In the last months, two high-voltage transformers were replaced in the 220kV outdoor substation in the marginal power plant of Schärding-Neuhaus. The delivery of the second transformer, which weighed over 155 tons, took place overnight from the 19 to 20 September from the power plant in Regensburg and was installed this morning. The electricity could continue to be produced uninterruptedly while the flexible replacement took place, the new transformers will be able to provide a securer electricity supply in the next decades.
The two old transformers, which have been in operation since the construction of the power plant at the start of the 1960s, have reached the end of the road. In order to achieve a securer electricity supply, the marginal power plant in Schärding-Neuhaus replaced the first transformer in 2013 and now the second one in September 2014. Additionally, the 10kV medium-voltage system was repaired.
Transporting the second transformer was also rather spectacular, as the piece, which weighs over 155 tons, could only be hoisted into place using special lifting techniques and a provisional track. Following installation, extensive alterations and testing will be necessary in the coming days so that the new transformer can be able to feed electricity into the grid at the end of October 2014. "The new transformers possess a better level of efficiency, which can lead to a lower no-load loss and loss of load. Thanks to modern material, a reduction in the total loss in the full load could be cut down to half" says Project Manager Johannes Thalmhammer from the marginal power plant. "The output per transformer is 110 MVA, the voltage is 230 kV/10.5 kV with a total weight of 155 tons".
Flexible Renovation for Securer Electricity Supply
At the same time as the replacement of the transformers takes place, the pneumatic medium-voltage system will be repaired; it dates back to the time the plant was constructed. The age and the open construction method made it necessary to renovate the plant, since it is needed to transport the electricity produced by the four machine units. Due to the high constant current of 6,300 amperes and respectively the short-circuit current of more than 63,000 amperes, a special design had to be built in. The medium-voltage system was planned and carried out using compartments and pressure relief channels, taking current norms and regulations into consideration. This medium-voltage system is in line with state of the art technology in regards to personnel safety and equipment availability. As an accompanying project, the electricity power rails to the new transformers were completely renovated. Here interfaces and appointments had to be agreed upon, seeing as, for example, the transformers on the low-voltage side will be directly connected to the medium-voltage system, says Project Manager Hans-Peter Wagner of the medium-voltage system.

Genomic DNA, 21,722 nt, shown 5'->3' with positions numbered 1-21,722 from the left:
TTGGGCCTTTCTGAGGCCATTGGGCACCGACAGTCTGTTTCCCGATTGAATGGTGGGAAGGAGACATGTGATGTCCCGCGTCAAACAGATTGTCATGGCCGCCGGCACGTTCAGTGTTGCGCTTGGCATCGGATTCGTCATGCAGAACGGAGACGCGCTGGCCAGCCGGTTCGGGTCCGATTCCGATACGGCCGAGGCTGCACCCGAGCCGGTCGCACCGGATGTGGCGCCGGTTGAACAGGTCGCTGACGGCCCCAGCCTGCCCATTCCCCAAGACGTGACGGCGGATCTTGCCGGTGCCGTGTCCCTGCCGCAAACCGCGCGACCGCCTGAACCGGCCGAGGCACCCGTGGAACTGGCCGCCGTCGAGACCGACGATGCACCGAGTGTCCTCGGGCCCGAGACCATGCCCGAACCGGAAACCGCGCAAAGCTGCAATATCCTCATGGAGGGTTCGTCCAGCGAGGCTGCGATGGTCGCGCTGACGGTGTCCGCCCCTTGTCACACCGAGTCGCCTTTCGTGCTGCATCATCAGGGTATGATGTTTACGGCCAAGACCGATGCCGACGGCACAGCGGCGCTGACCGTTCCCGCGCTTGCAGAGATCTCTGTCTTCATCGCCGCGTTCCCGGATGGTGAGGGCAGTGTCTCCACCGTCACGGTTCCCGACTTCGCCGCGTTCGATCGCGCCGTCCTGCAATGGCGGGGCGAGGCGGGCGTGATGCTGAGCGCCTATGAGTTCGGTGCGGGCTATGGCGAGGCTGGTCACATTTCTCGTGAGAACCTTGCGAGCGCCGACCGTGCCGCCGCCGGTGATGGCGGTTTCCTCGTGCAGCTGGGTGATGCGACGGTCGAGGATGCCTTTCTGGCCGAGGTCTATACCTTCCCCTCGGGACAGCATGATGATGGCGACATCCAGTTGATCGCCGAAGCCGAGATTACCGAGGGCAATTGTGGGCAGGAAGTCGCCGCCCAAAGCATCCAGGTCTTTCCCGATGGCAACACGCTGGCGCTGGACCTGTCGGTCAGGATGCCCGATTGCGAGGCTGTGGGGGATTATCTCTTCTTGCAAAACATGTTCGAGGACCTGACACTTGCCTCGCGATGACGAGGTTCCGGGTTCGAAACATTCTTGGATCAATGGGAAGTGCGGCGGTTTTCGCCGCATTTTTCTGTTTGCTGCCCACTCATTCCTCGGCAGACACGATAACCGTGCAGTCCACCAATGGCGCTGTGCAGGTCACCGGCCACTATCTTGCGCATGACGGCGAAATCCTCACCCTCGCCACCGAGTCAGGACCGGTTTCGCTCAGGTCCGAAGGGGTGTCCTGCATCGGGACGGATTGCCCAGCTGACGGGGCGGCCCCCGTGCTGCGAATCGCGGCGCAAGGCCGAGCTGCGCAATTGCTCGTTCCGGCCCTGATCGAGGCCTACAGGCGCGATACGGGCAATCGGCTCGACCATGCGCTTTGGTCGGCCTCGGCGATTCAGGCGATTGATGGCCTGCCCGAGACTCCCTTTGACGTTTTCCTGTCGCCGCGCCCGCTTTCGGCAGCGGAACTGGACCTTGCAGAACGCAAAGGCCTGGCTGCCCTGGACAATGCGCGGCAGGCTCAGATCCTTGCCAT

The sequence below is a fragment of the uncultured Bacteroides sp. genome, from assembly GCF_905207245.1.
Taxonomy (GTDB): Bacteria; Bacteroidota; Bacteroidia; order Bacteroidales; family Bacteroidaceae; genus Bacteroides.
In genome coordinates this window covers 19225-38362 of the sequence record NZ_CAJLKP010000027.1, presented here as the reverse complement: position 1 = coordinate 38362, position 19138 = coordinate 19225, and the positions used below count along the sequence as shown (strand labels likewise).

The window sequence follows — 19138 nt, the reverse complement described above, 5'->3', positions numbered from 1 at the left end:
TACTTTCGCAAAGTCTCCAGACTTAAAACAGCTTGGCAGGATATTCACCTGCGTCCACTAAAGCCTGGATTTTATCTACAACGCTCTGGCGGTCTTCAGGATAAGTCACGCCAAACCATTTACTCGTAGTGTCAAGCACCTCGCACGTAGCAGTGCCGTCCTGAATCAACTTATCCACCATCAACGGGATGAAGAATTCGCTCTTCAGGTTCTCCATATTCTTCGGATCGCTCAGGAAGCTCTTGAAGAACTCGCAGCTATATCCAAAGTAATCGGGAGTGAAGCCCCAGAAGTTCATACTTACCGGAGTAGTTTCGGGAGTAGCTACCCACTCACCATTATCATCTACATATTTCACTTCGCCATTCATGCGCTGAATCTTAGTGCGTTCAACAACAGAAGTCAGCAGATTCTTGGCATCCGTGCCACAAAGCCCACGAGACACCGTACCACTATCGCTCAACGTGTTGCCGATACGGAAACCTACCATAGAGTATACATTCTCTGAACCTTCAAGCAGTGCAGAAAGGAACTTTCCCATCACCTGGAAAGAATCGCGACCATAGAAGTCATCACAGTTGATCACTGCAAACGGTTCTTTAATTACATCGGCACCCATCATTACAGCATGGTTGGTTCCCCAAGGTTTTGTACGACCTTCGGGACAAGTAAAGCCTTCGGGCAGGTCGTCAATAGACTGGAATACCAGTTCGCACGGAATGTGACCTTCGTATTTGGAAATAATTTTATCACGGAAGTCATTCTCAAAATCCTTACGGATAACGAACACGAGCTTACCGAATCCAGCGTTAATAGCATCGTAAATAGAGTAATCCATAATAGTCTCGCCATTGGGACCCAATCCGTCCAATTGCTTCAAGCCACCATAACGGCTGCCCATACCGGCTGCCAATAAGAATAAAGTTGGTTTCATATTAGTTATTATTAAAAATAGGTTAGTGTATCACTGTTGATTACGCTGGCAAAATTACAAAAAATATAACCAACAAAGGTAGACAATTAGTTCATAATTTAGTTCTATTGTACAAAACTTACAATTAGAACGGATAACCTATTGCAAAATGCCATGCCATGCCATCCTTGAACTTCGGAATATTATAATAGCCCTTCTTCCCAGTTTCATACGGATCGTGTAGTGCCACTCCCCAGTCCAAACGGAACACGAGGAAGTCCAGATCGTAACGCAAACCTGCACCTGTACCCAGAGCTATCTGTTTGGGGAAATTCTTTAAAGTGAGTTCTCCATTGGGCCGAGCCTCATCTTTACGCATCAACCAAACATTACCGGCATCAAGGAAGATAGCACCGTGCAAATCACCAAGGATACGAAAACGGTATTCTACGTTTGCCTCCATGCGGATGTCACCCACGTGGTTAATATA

The Hydroelectric Power Plant in Schärding-Neuhaus
The VERBUND power plant in Schärding-Neuhaus is a run-of-river power plant on the river Inn located in the municipalities of St. Florian bei Schärding in Upper Austria as well in Neuhaus in Bavaria. The marginal power plant in Schärding-Neuhaus was the second power plant to be built by the Österreichisch-Bayerische-Kraftwerke AG from 1959 to 1961. The weir and the power plant were installed in a line, perpendicular to the river axis. The weir facility lies on the Bavarian side of the river and the powerhouse on the Upper Austrian side. This powerhouse was also built without superstructure work as is the usual construction method on the river Inn. In the power plant, four Kaplan turbines with vertical shafts have been installed. There is a three-phase synchronous generator directly on each of the turbine shafts. In this way, per year, around 542 GWh of electricity are generated.
Through the construction of the power plant and the back water area, unique new habitats for flora and fauna could be created via the water surfaces and the newly emerged silt areas. On the Austrian and Bavarian sides, a spacious bird paradise has sprung up between Reichersberg, the Antiesen estuary and Bad Füssing, in which rare bird species like the black-crowned night heron, purple heron, the little bittern and the northern pintail have found a new home.
For further information see: www.verbund.com/schaerding-neuhaus